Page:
For those that like something a little more relaxed, and yet still something they can enjoy with other members of their group, many cruise lines offer an opportunity to dine on local wild salmon, considered to be some of the best in the world – especially the Copper River salmon and Yukon River salmon. For this reason, roughly 80 percent of all salmon eaten across the United States is caught in Alaska, and the salmon industry has been a major player in the economy since the 1920s. The dining experience comes complete with a chance to visit the picturesque Salmon Creek Waterfalls, just outside the city limits.

Travelers wanting to enjoy the great outdoors with friends should certainly consider group travel to Juneau, especially via cruise ship as the ease with which groups, and individuals, can see the sights, take part in the activities, and learn the history is ideal. The cruise ships themselves have evolved greatly since the early 1900s, and now cater to varying tastes in much the same way as Alaska does. From fast food eateries to celebrity chef restaurants, bowling to rock climbing, and swimming to surfing, no one will be left out.

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Alaska inventor turns wood stove heat into electricity | Alaska Dispatch

Looking at the warmth radiating from his friend’s wood stove pipe, Alaskan Theo Graber had an idea. What if someone could take that heat and convert it into electricity? What if there was a way the noisy generator rumbling outside his friend’s cabin could be a thing of the past?

via Alaska inventor turns wood stove heat into electricity | Alaska Dispatch.

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Dean Cummings | The Steep Life | Big Mountain Skiing tips | How to ski in the backcountry | Skiing Magazine

meet Cummings and learn about The Steep Life Protocols

via Dean Cummings | The Steep Life | Big Mountain Skiing tips | How to ski in the backcountry | Skiing Magazine.

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Devon & Melissa’s Tiny House in Alaska – YouTube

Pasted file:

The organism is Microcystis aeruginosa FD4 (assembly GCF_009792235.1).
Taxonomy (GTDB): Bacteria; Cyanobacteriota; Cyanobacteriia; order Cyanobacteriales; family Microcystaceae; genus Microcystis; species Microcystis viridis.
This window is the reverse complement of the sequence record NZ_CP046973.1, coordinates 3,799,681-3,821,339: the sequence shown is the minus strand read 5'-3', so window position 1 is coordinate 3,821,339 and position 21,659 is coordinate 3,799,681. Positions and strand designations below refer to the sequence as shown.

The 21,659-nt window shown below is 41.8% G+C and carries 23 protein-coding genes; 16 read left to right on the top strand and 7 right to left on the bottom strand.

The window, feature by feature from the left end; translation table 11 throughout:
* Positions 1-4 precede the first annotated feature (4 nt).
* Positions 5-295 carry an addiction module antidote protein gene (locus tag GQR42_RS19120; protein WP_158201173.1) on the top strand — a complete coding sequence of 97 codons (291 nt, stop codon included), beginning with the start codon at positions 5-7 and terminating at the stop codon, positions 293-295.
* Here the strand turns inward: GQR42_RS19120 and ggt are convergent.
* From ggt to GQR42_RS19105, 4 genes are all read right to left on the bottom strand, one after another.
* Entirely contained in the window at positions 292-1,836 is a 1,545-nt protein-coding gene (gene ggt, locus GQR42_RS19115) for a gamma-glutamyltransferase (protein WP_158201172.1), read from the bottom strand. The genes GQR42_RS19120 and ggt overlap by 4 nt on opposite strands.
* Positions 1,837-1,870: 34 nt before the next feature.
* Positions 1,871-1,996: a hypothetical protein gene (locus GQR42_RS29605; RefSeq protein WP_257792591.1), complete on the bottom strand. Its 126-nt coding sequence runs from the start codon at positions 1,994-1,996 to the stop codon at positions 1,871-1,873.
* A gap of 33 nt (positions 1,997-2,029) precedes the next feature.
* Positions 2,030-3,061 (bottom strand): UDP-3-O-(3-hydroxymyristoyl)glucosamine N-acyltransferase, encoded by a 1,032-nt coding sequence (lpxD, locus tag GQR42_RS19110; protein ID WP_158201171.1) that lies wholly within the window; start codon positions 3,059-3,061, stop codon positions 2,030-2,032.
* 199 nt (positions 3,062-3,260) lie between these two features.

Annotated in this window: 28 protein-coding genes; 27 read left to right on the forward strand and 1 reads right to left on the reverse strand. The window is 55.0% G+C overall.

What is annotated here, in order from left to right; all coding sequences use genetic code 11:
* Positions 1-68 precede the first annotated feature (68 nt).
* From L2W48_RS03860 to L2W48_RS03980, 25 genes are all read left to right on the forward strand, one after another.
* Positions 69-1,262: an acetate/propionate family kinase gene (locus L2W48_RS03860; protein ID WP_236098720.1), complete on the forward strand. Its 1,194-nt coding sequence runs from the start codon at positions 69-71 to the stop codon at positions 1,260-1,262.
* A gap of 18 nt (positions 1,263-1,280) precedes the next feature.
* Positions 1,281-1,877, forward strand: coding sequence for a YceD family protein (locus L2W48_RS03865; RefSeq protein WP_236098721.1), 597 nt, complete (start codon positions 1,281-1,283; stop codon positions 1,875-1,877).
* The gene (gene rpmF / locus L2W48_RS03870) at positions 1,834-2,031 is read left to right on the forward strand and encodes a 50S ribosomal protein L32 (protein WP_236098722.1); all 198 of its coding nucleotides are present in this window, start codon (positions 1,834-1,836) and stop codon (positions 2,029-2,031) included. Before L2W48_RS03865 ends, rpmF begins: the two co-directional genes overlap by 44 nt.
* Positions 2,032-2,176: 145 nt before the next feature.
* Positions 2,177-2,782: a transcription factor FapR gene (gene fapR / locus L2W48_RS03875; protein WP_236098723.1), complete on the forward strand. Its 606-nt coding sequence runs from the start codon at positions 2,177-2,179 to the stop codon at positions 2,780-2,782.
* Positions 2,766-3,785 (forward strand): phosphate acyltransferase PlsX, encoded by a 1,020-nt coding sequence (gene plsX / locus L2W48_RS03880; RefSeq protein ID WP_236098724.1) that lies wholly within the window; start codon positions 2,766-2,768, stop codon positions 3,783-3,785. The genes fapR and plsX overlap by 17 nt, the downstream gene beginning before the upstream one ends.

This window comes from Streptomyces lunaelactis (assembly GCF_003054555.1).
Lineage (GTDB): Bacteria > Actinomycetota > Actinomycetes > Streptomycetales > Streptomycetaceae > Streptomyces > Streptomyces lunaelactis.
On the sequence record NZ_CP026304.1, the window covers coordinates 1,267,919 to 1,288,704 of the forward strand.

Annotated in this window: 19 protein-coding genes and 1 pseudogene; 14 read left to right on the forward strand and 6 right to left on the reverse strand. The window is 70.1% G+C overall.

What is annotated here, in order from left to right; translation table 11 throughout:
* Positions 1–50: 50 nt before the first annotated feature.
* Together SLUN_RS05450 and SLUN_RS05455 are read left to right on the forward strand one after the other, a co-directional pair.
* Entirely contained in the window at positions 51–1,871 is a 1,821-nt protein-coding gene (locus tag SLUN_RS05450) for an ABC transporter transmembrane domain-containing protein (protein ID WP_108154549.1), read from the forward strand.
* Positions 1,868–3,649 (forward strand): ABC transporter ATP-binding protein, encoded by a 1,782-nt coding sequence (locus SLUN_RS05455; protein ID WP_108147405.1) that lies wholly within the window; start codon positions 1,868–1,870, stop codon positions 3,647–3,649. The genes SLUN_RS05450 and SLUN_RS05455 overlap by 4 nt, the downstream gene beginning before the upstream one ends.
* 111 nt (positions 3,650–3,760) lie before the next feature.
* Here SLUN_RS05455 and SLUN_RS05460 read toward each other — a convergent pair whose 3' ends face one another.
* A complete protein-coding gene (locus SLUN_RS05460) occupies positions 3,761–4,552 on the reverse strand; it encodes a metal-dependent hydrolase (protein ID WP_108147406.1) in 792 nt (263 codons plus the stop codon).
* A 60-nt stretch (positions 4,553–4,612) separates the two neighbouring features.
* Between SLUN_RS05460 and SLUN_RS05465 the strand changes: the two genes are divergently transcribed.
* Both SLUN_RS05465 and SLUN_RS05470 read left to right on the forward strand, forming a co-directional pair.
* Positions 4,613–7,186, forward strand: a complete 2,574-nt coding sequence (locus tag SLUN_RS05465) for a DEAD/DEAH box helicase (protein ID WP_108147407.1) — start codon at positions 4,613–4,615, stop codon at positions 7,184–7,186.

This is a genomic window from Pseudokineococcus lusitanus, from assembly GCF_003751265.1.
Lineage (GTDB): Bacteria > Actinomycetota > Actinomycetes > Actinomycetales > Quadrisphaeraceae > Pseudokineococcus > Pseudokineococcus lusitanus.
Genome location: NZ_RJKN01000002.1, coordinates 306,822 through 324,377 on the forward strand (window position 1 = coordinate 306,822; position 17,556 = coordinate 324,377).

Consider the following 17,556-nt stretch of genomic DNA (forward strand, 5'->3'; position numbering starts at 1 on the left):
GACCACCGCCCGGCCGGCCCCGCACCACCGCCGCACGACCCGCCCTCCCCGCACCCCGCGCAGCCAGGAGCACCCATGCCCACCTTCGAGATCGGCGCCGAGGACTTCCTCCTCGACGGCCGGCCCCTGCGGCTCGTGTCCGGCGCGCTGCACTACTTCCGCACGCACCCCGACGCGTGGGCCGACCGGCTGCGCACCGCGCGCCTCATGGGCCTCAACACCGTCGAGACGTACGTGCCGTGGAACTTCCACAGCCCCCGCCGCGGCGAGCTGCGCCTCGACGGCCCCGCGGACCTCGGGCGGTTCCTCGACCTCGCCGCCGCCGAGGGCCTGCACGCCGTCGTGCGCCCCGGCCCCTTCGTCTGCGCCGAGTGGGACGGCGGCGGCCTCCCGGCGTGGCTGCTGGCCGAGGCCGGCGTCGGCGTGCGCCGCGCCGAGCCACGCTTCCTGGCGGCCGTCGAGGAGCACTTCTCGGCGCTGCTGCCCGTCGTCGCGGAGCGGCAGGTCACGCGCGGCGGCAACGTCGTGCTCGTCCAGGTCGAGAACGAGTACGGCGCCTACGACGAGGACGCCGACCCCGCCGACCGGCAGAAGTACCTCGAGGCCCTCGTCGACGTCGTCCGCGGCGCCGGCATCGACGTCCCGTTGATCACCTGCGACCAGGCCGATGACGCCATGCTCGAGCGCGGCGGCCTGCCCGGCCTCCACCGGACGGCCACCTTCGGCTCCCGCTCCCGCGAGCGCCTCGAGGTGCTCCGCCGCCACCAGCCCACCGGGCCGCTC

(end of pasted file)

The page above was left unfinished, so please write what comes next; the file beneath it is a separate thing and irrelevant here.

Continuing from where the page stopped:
Devon & Melissa’s Tiny House in Alaska – YouTube.


Before the tiny house movement, there was the alaskan cabin.  Enjoy!

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Gold Panning In Alaska

Gold Panning In Alaska

Although the official Alaska Gold Rush lasted just three years between 1896 and 1899, gold panning has remained one of the most popular activities throughout Alaska, Yukon, and the Northwest Territories, both recreationally and professionally. There’s still believed to be plenty of gold left to discover within the rivers and streams of Alaska, with new sources being flushed from the rocks over time, and many die-hard prospectors make a living from gold panning. Recreational panners may not be quite so lucky, but for amateurs the thrill is often in the adventure and the possibilities, rather than the find.

Of course, in the professional world where there’s big bucks at stake, gold panning is quite a serious business, so many of the more promising areas can be explored by permit only. Fortunately, there are still a number of gold-filled waters where recreational panners are welcome, including Hatcher Pass, Caribou Creek, and Petersville. For travelers arriving into Anchorage, either by an Alaska cruise tour to the Port of Anchorage, or by airplane into Ted Stevens Anchorage International Airport, Petersville is perhaps the most accessible, located just 145 miles north of the city.

Gold panning, rather than the more involved gold mining, is a gentle introduction to prospecting, and is an excellent activity for families, especially those with young children who will relish the excitement of finding real gold. It’s also a relatively inexpensive way to entertain the kids, as all a recreational panner really needs is a small shovel and a pan. Pans are widely available in traditional mining regions, but today many are made from plastic as a way to reduce costs. For the authentic panning experience, it’s worth paying more for a metal pan, just like the prospectors used back in the 1800s. Of course, those who decide to take the activity further will need more equipment, including a sluice pan, a grizzly pan, magnifiers and tweezers, but these items really aren’t needed for a beginners’ expedition.

Although the Alaska panning experience in itself is a fascinating adventure, and helps travelers to learn about some of the most important history of the state, what many want to know is what they’ll find lurking underneath the waters. Unfortunately for both panning amateurs and mining pros, the world’s largest gold nugget is unlikely to be found in Alaska. Although there is much debate over what can truly be considered the largest nugget in the world, the contenders come from California, Australia, and Brazil, and Alaska isn’t particularly known for producing notably large specimens. Instead, gold flakes are much more common in the state, and there’s a wealth of precious and semi-precious stones to be found, too.

Gold panning in Alaska is an activity that suits nearly everybody, even those who aren’t too keen on donning rubber boots and wading through streams can enhance their Alaska experience through panning. There are many gold-focused tours available throughout Alaska, and while some take visitors to privately owned land to try to strike it rich, others take travelers to professional mining spots to watch prospectors at work, seeing the stages of the process from start to finish. It really is worth a go, however. And even if you come away empty-handed, you can always rely on a gift shop to offer up some small pieces of real Alaskan gold for sale.